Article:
The Raglan Wallaby Shirt incorporates elements from various Tender designs: the body panels of the Butterfly Shirt, the pockets of the Wallaby Shirt, and the inverted raglan sleeve construction of the Zoetrope Coat. The large bar tacked pockets and raglan sleeves allow this to wear as a lightweight shirt-jacket, while the softly curved hem and gathered cuffs give it the flexibility of a shirt.
Mackintosh fabric is originally intended to be laminated with rubber solution and cut into waterproof clothing.
Tender fabrics are generally cut raw, or loom-state. This means that the cloths are not preshrunk or given standard finishing processes after weaving. The clothes have to be made up large, and are shrunk to their final size either with a rinse, or during garment dyeing. Shrinking the fabric on the garment, rather than as a flat textile, gives the clothes life and three dimensional character which is not achieved with a finished cloth.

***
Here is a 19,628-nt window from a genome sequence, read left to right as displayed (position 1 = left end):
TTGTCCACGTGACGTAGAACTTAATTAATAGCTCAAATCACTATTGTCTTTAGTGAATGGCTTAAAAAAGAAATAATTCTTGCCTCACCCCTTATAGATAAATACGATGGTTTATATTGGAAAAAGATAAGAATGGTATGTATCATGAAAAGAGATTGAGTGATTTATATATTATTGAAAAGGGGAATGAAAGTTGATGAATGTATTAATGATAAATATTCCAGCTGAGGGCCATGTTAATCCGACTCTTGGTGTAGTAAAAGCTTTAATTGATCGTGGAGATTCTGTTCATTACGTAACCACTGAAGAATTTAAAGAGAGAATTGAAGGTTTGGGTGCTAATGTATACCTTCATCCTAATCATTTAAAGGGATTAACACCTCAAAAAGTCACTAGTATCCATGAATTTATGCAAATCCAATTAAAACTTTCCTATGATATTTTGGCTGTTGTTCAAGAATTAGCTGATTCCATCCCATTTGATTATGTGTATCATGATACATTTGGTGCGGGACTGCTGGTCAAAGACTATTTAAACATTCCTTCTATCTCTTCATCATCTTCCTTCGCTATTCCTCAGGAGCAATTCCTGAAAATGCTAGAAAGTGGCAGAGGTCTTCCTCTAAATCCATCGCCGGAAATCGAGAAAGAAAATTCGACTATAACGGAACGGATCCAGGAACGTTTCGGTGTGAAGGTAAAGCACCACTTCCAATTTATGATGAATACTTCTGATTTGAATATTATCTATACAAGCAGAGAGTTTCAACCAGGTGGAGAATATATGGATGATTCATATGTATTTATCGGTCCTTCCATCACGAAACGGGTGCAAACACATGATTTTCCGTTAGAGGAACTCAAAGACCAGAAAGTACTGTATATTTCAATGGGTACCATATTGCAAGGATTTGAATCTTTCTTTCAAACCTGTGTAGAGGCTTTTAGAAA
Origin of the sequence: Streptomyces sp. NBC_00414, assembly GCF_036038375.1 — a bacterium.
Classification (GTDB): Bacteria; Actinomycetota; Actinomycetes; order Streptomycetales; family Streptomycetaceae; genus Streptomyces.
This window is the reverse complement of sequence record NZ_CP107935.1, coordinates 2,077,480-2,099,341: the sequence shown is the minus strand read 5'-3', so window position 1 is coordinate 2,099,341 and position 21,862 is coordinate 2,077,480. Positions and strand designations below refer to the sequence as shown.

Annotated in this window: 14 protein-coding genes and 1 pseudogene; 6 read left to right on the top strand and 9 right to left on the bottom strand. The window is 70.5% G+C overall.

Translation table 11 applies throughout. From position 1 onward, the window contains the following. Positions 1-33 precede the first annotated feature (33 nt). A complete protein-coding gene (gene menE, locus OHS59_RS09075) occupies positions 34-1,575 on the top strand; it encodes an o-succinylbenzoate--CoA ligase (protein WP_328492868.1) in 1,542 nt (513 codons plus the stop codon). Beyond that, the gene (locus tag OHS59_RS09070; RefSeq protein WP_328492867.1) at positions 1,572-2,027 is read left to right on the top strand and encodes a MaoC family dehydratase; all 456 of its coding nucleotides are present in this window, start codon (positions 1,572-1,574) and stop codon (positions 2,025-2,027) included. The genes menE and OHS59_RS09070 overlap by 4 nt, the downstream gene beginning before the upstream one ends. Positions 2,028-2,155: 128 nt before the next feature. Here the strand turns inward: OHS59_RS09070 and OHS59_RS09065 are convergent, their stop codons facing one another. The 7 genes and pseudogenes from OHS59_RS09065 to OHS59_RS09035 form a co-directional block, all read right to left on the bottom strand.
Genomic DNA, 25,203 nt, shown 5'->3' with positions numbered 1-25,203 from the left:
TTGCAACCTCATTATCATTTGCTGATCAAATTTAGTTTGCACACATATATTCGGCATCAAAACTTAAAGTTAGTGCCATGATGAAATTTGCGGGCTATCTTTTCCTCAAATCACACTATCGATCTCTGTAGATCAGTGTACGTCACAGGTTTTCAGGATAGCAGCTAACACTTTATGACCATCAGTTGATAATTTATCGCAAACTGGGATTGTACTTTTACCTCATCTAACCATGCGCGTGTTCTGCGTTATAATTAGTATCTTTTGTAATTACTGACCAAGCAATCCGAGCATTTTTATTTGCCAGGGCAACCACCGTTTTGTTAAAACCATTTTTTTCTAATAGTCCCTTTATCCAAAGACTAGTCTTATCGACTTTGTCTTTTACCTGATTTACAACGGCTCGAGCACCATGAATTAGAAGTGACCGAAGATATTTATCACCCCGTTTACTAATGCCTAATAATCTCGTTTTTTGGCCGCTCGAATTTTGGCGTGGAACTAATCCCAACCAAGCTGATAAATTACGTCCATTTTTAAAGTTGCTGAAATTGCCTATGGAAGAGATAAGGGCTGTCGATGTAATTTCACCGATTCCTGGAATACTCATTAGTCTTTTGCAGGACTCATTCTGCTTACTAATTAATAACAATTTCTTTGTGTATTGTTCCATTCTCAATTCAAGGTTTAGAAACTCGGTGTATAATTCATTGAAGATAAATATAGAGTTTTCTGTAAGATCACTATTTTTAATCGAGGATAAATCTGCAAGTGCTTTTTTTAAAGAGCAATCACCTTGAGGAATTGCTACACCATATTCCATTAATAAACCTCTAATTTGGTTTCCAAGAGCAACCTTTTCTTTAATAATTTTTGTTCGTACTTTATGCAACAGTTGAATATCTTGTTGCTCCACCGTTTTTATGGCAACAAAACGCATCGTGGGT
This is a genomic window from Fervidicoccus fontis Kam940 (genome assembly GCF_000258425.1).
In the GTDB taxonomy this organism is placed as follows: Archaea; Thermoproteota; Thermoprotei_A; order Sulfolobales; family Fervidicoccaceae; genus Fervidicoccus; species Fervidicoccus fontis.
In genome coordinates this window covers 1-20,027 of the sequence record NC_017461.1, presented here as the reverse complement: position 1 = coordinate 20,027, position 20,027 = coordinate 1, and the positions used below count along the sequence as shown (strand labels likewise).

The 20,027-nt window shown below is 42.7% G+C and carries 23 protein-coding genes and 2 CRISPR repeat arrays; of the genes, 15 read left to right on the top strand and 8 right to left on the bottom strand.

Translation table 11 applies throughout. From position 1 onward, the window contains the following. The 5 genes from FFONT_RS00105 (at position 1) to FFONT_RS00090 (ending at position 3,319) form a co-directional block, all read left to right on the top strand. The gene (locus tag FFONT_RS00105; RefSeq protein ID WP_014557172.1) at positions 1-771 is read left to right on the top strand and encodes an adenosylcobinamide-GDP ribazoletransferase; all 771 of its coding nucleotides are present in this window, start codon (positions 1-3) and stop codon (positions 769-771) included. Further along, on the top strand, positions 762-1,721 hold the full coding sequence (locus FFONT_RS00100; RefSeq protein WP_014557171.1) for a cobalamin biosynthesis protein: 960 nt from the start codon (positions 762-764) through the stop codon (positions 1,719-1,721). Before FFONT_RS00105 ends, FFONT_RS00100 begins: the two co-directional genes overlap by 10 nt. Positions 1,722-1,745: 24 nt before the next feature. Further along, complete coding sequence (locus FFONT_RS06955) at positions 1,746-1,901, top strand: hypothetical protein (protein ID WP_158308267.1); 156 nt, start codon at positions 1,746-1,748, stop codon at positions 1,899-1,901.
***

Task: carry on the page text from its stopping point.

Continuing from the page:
Tender shirts are sewn by a husband and wife team of two, in their own small factory in the Midlands. One of the reasons that Tender’s clothes have their own special feel is the selection of machines used. Even lightweight shirts are produced on heavy machines designed for workwear and industrial purposes. By retooling and adjusting to allow for the fabric weight, garments come out with uniquely twisted or puckered seams. Longer stitch patterns give a feeling of practicality, but also avoid damaging the fabrics with unnecessary punctures and allow slight flexibility in the seams, helping the clothes to mould and form even better to the wearer’s body over time.
Tender is a small label created in Stroud, United Kingdom, by William Kroll and greatly inspired by classic British workwear and the garments used by the railway workers during the second industrial revolution.
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